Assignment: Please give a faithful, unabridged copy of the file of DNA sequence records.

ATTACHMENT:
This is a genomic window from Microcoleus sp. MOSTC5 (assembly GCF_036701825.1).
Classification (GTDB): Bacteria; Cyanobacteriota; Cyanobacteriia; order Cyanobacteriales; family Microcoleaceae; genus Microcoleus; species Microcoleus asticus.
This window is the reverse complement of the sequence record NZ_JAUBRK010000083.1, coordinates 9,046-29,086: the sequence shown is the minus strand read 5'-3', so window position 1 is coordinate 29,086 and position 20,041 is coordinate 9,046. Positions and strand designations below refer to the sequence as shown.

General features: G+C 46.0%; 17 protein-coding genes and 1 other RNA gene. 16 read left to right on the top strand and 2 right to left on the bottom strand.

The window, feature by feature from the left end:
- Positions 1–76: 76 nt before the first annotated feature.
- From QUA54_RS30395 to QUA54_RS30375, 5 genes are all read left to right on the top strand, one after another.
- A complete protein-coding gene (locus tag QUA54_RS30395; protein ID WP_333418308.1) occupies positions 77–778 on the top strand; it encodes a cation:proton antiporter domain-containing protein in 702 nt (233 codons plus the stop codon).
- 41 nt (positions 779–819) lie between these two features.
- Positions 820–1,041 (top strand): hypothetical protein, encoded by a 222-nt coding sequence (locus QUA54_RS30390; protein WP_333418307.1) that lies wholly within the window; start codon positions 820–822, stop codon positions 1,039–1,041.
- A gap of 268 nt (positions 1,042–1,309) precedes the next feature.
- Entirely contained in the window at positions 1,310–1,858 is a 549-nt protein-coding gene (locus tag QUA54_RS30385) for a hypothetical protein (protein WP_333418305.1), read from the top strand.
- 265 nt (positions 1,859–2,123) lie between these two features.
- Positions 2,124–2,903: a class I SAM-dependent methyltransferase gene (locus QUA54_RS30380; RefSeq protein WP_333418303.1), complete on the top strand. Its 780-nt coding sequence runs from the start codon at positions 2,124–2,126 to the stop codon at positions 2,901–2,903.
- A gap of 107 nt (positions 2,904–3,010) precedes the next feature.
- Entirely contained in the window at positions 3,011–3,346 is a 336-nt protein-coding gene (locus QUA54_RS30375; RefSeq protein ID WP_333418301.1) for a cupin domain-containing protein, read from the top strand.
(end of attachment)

This is a genomic window from Microcoleus sp. MOSTC5 (assembly GCF_036701825.1).
Classification (GTDB): Bacteria; Cyanobacteriota; Cyanobacteriia; order Cyanobacteriales; family Microcoleaceae; genus Microcoleus; species Microcoleus asticus.
This window is the reverse complement of the sequence record NZ_JAUBRK010000083.1, coordinates 9,046-29,086: the sequence shown is the minus strand read 5'-3', so window position 1 is coordinate 29,086 and position 20,041 is coordinate 9,046. Positions and strand designations below refer to the sequence as shown.

General features: G+C 46.0%; 17 protein-coding genes and 1 other RNA gene. 16 read left to right on the top strand and 2 right to left on the bottom strand.

The window, feature by feature from the left end:
- Positions 1–76: 76 nt before the first annotated feature.
- From QUA54_RS30395 to QUA54_RS30375, 5 genes are all read left to right on the top strand, one after another.
- A complete protein-coding gene (locus tag QUA54_RS30395; protein ID WP_333418308.1) occupies positions 77–778 on the top strand; it encodes a cation:proton antiporter domain-containing protein in 702 nt (233 codons plus the stop codon).
- 41 nt (positions 779–819) lie between these two features.
- Positions 820–1,041 (top strand): hypothetical protein, encoded by a 222-nt coding sequence (locus QUA54_RS30390; protein WP_333418307.1) that lies wholly within the window; start codon positions 820–822, stop codon positions 1,039–1,041.
- A gap of 268 nt (positions 1,042–1,309) precedes the next feature.
- Entirely contained in the window at positions 1,310–1,858 is a 549-nt protein-coding gene (locus tag QUA54_RS30385) for a hypothetical protein (protein WP_333418305.1), read from the top strand.
- 265 nt (positions 1,859–2,123) lie between these two features.
- Positions 2,124–2,903: a class I SAM-dependent methyltransferase gene (locus QUA54_RS30380; RefSeq protein WP_333418303.1), complete on the top strand. Its 780-nt coding sequence runs from the start codon at positions 2,124–2,126 to the stop codon at positions 2,901–2,903.
- A gap of 107 nt (positions 2,904–3,010) precedes the next feature.
- Entirely contained in the window at positions 3,011–3,346 is a 336-nt protein-coding gene (locus QUA54_RS30375; RefSeq protein ID WP_333418301.1) for a cupin domain-containing protein, read from the top strand.